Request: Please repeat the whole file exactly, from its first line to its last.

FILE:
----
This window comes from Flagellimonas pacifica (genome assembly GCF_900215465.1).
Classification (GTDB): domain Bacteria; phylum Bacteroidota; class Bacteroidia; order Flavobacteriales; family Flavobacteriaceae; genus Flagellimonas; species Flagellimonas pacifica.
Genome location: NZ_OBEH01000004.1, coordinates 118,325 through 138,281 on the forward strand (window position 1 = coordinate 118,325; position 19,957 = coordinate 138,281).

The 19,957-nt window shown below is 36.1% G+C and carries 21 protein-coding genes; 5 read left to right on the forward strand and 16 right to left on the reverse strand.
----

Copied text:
This window comes from Flagellimonas pacifica (genome assembly GCF_900215465.1).
Classification (GTDB): domain Bacteria; phylum Bacteroidota; class Bacteroidia; order Flavobacteriales; family Flavobacteriaceae; genus Flagellimonas; species Flagellimonas pacifica.
Genome location: NZ_OBEH01000004.1, coordinates 118,325 through 138,281 on the forward strand (window position 1 = coordinate 118,325; position 19,957 = coordinate 138,281).

The 19,957-nt window shown below is 36.1% G+C and carries 21 protein-coding genes; 5 read left to right on the forward strand and 16 right to left on the reverse strand.